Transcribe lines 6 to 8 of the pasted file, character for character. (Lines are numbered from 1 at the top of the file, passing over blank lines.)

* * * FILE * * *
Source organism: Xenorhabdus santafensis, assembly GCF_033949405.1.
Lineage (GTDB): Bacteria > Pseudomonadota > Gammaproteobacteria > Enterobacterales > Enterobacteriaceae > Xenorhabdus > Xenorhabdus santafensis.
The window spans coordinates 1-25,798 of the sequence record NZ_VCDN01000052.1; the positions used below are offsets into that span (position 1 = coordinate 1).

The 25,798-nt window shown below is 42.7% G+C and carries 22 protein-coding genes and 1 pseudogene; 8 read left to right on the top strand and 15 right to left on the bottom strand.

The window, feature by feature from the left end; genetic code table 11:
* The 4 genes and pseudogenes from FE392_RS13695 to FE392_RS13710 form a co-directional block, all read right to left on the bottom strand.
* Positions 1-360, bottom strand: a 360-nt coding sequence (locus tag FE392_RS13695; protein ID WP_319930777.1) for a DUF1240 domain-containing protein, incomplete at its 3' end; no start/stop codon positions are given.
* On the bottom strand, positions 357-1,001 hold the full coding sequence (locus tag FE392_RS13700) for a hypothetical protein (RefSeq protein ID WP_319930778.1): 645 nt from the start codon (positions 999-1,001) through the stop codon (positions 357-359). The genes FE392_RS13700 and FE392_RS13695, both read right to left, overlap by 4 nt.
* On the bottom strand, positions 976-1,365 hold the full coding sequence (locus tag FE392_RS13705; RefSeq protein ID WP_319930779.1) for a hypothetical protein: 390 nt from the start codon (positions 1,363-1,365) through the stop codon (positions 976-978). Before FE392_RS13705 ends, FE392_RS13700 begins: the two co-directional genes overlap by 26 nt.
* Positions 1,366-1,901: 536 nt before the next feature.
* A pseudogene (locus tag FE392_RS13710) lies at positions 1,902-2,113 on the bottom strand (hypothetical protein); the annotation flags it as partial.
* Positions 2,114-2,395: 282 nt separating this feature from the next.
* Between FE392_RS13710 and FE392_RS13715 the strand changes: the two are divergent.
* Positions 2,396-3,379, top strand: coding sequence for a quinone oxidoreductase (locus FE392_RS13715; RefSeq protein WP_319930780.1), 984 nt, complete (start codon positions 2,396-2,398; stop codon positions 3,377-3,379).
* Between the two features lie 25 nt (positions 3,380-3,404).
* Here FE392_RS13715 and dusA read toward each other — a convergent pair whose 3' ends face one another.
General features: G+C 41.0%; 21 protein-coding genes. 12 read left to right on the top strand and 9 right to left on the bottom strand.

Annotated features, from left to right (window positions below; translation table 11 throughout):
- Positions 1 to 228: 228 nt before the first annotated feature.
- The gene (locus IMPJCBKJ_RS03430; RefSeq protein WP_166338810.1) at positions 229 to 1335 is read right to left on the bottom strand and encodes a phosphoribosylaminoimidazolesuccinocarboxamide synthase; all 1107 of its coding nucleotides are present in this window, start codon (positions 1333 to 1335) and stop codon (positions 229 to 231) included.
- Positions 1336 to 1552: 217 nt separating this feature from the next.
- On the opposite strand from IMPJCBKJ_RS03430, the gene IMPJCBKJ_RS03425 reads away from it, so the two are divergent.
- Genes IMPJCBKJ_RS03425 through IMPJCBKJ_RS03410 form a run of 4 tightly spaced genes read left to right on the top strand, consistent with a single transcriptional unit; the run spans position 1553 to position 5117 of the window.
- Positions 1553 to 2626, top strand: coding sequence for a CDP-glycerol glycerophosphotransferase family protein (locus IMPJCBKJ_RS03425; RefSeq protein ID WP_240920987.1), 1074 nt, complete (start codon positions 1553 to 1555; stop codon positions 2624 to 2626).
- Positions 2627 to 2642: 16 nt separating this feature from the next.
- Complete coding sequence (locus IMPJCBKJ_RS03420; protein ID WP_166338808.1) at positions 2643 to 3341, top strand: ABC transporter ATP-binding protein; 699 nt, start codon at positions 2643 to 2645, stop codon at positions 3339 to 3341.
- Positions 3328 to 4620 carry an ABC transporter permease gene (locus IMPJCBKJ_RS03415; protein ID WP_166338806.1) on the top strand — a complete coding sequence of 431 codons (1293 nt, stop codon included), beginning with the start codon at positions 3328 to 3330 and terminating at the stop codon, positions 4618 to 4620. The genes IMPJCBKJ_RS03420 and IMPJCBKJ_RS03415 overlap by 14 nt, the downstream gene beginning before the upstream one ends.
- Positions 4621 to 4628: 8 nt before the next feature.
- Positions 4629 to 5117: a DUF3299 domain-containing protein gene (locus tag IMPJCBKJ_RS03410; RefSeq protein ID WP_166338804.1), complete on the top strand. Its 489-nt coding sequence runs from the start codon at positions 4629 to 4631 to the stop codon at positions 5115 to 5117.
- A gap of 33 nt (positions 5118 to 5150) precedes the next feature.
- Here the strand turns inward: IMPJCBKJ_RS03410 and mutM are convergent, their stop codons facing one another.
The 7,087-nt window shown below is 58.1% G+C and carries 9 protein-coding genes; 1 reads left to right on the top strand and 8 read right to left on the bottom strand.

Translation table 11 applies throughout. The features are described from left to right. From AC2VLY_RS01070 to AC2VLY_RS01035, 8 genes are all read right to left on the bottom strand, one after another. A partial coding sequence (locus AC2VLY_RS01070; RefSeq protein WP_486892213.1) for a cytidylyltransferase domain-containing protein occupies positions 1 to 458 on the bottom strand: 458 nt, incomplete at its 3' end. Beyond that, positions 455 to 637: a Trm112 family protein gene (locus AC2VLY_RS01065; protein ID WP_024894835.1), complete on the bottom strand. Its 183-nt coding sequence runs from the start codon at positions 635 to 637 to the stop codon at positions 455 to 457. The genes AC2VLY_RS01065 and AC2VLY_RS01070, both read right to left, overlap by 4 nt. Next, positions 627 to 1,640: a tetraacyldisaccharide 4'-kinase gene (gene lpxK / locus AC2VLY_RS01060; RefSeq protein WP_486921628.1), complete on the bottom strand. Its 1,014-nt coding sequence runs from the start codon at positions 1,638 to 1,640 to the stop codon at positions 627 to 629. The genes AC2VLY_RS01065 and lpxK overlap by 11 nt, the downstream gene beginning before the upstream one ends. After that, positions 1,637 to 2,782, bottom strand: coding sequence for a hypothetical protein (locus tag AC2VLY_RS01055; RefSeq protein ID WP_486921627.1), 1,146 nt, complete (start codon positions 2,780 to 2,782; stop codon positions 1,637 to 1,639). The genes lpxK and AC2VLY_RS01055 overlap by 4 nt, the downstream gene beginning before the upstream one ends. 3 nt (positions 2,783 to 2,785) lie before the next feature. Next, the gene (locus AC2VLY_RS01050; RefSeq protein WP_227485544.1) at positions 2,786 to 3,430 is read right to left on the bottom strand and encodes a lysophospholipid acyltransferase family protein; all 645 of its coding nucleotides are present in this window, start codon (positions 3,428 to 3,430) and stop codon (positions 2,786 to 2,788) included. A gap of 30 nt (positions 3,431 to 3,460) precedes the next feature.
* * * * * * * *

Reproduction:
* The 4 genes and pseudogenes from FE392_RS13695 to FE392_RS13710 form a co-directional block, all read right to left on the bottom strand.
* Positions 1-360, bottom strand: a 360-nt coding sequence (locus tag FE392_RS13695; protein ID WP_319930777.1) for a DUF1240 domain-containing protein, incomplete at its 3' end; no start/stop codon positions are given.
* On the bottom strand, positions 357-1,001 hold the full coding sequence (locus tag FE392_RS13700) for a hypothetical protein (RefSeq protein ID WP_319930778.1): 645 nt from the start codon (positions 999-1,001) through the stop codon (positions 357-359). The genes FE392_RS13700 and FE392_RS13695, both read right to left, overlap by 4 nt.